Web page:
SPONSORED BY CUMMINS ENGINE CO.
Winter may seem like a long time away right now but Fall is right around the corner. That is the time to begin preparing your vehicles for colder temperatures to ensure that they’re ready for what winter has in store. Below is a checklist of items for which bus fleet operators need to be proactive to prepare for extreme conditions, whether you are running diesel or natural gas engines. These procedures, ranging from cooling system maintenance to fuel choice, to selecting the right engine oil, will help fleets keep their buses running safely and reliably in cooler ambient temperatures.
Cold-weather preparation/operation procedures for Cummins Westport natural gas engines are similar to those for diesel engines (block heater, coolant heater, battery warmer, radiator shutters or winter fronts, etc.). CNG filling stations should include a dryer to remove moisture from the natural gas.
Dry fuel is an important consideration for cold-weather operations. It is important to consider minimizing load on the engine at start by turning off Power Take-Off (PTO) accessories such as hydraulic pumps, etc.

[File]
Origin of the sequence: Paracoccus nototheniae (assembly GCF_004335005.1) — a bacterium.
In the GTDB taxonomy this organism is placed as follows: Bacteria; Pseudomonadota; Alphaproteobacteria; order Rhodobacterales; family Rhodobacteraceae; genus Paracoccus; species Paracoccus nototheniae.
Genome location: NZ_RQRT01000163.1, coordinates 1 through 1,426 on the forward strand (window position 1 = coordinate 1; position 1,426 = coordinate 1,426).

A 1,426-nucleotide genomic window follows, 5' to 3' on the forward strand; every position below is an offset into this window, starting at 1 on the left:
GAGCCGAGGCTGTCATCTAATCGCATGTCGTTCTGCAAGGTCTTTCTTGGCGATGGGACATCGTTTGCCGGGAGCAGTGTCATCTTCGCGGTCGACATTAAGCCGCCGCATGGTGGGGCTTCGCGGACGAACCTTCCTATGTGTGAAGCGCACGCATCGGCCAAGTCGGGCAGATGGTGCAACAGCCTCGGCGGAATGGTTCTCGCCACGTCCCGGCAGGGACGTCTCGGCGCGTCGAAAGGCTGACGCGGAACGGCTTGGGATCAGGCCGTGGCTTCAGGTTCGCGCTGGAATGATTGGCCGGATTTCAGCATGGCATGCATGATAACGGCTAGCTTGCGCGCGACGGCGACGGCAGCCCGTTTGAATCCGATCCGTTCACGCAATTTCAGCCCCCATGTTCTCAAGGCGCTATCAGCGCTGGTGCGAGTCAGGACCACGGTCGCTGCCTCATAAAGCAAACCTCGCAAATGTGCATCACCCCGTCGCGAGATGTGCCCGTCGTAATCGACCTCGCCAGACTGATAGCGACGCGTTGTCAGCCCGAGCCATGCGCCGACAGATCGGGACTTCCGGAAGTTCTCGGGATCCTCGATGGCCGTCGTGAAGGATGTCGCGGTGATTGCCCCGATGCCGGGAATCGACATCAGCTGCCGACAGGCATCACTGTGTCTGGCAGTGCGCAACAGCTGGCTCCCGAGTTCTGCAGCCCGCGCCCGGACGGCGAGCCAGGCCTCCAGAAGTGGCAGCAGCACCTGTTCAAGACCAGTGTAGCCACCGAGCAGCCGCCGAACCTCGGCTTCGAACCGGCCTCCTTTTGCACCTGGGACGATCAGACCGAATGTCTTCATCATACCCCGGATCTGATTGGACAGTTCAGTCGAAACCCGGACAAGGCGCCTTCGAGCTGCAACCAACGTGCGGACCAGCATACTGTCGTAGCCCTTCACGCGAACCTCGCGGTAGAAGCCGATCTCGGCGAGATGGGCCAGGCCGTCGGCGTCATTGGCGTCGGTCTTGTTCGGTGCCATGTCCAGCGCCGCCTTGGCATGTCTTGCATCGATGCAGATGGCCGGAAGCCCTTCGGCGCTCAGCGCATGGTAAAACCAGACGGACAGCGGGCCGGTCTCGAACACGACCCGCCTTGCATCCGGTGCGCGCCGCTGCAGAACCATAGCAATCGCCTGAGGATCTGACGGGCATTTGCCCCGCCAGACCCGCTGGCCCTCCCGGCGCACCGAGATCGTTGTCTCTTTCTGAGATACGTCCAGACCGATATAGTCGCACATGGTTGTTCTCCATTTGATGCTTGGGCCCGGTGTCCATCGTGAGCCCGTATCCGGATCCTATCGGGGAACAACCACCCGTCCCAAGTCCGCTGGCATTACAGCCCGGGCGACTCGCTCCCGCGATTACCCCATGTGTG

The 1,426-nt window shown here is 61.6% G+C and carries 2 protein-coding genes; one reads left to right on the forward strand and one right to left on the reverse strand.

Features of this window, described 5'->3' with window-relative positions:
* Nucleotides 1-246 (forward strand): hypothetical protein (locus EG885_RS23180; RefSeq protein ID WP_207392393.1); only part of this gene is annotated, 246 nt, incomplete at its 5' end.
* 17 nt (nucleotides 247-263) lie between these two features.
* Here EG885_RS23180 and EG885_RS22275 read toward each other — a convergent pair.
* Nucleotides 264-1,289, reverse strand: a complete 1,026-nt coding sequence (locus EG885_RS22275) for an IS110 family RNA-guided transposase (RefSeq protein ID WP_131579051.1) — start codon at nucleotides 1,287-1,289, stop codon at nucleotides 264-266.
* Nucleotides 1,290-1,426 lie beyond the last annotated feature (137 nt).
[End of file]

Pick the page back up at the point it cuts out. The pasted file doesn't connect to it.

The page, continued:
Natural gas fuel systems include a pressure regulator that is kept from freezing with a supply of warm engine coolant. In cold weather, allow the engine to warm to operating temperature before operating under load. Maintain intake air temperatures above freezing through the use of winter fronts and/or warm underhood air. The correct engine coolant, lubricating oil, and fuels must be used for the cold-weather range in which the engine is being operated:
Ambient Temperature 32°F to -25°F (0 to -32°C) – Use 50 percent ethylene glycol antifreeze and 50 percent water for the engine coolant mixture.
Ambient Temperature -25°F to -65°F (-32 to -54°C) – Use 60 percent ethylene glycol antifreeze and 40 percent water for the engine coolant mixture. Refer to Section V (Lubricating Oil Recommendations) of your Owners Manual for correct specifications.